50 Words For Snow: A Short Story
He does not notice the silence; the white blanket being laid carefully on the ground. He is pulling at his hair; he is tapping keys and calculators. He is taxed, life is taxing. In other rooms his children slumber, open mouthed in sleepy wonder. In other rooms a fridge ticks, a TV hums. He counts but cannot make the numbers match.
He doesn’t look up until the silence is louder than his noise. Outside the world is overlaid in alabaster. He thinks of cars. He thinks of black ice. He worries.
Downstairs the dog mews like a cat, paws at the glass, keen to explore this new land. He watches it pad a path round the garden, paint a Jackson Pollock picture with its claws. He hopes the snow will cover his tracks. Hopes his children can see the world like this, pure, innocent. Clean.
A memory then, a younger him, waking up to a sea of silver, his father banging in the shed. The sledge the kind of beauty boys desire before they discover human skin. Wooden curves like a smile.
Now he stands in the open doorway, the snow lands lightly on his hair, on his upturned face.
His head is full of words like cut and end and stop, his open mouth full of snow. Inuit’s have fifty words for it, we only have one. Is that where he went so wrong? Their experience is so much deeper.
That memory again, himself as a boy, dad’s big hands on his skinny shoulders. The squeak of ice on steel. The burn in his calves as he hefts up the hill behind his father. At the top, the whole world shrinking to one single point. Remember son, you can do anything. Sometimes you have to let go to hold one. Trust your instincts. One push then, and he is flying. Around him the colours bleed and the wind whips and his heart is a wide-open goal.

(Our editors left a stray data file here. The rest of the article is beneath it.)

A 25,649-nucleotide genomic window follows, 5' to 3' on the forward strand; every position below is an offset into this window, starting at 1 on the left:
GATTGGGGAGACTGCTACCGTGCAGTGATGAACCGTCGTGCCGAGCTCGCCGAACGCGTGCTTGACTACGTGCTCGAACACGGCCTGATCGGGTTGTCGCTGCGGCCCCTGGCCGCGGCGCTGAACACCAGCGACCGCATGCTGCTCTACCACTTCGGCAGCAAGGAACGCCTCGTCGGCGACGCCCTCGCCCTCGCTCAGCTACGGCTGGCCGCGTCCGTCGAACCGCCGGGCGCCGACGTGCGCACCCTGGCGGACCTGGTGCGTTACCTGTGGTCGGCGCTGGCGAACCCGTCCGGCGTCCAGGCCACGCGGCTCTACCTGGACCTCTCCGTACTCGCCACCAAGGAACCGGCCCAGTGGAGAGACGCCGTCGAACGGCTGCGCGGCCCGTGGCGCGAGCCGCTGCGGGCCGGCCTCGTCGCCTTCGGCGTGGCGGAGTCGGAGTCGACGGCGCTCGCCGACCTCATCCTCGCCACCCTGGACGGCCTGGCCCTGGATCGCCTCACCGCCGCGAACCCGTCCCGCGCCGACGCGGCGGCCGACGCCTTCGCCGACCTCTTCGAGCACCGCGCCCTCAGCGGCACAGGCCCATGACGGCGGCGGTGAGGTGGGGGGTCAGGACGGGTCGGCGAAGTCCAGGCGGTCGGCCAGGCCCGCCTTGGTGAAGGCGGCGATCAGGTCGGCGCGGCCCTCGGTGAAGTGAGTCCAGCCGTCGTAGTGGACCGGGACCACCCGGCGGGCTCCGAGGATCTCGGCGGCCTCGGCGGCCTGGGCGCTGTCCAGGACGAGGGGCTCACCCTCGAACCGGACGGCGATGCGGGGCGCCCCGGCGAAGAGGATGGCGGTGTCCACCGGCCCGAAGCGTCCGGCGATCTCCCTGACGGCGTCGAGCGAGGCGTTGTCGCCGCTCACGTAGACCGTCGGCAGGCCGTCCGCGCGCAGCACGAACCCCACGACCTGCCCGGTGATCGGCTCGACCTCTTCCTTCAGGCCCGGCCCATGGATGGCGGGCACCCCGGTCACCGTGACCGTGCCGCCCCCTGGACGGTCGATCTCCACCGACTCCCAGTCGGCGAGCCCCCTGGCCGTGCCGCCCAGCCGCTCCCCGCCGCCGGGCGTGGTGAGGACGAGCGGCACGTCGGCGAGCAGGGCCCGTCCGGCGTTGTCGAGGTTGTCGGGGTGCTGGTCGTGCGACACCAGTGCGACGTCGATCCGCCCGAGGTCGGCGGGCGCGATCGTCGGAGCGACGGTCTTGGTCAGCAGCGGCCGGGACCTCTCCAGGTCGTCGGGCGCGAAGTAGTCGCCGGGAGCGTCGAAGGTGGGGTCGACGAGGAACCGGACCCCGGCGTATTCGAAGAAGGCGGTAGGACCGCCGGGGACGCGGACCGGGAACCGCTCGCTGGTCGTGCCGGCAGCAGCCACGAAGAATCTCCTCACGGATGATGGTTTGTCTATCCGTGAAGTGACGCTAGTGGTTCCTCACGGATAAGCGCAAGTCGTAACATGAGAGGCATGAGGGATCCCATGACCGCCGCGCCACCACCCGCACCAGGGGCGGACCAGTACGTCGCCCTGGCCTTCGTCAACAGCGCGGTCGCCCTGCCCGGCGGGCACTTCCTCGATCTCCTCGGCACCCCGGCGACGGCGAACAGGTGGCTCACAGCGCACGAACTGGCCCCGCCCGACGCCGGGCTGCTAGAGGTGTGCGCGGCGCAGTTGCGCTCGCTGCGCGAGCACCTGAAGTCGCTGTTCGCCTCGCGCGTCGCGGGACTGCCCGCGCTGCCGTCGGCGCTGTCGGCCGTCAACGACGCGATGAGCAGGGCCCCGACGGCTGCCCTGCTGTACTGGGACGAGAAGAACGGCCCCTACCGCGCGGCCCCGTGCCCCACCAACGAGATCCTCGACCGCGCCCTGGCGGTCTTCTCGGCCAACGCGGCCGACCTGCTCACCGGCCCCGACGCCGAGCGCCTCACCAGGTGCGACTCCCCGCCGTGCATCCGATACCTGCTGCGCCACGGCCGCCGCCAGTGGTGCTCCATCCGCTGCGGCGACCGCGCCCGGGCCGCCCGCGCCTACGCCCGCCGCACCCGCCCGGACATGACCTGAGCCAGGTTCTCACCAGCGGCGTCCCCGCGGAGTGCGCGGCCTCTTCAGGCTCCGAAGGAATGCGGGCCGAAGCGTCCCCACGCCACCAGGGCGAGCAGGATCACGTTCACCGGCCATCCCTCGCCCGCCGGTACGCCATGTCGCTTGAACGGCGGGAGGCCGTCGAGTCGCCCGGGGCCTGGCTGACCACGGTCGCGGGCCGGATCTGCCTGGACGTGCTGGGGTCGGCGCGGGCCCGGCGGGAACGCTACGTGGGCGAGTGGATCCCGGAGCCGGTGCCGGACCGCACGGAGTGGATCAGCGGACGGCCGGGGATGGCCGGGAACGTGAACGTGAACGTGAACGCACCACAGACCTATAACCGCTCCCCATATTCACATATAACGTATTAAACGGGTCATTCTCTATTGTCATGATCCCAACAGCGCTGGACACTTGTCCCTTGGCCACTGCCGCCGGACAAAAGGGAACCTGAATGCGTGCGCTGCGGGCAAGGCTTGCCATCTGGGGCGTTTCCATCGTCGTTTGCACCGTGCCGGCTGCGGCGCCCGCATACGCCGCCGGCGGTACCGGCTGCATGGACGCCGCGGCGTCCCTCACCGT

A dressing gown and slippers are no match for the weather, but his hands find the latch to the shed in the garden. His hands move in the dark over lawnmowers and artificial trees and that godawful chair from Aunt Hetty. There! There at the back, his fingers find the shape, remembering.
The street is asleep. The lamps glow orange. Snow drifts and dances in the stripes of light. The sled is as heavy as he remembers. His father no longer here to heft it up the hill for him. His father, who left for work long before his son woke and returned when he was asleep. A man who went without, contained within, his worry, his aches, his mine shaft cancer; yet carved out time for his boy. Carved a sledge out of love and spare parts. Woke him in the moonlight, took him to the top of the world, and taught him how to fly. Where did that boy go? When did he stop wishing for snow?
His father is not here, but the sledge was built to last. The world is asleep, but he is just waking up and tonight is his alone. He pushes off hard and hangs on tight, like his father taught him. The colours fade and the world bleeds, his dressing gown a superhero cape. It is as he lets go that he realises he can hold on. He is his father’s son. He will overcome. The solution comes as he flies instinctively through the night, fifty words for love on his tongue, laughter in his throat, his heart wide open.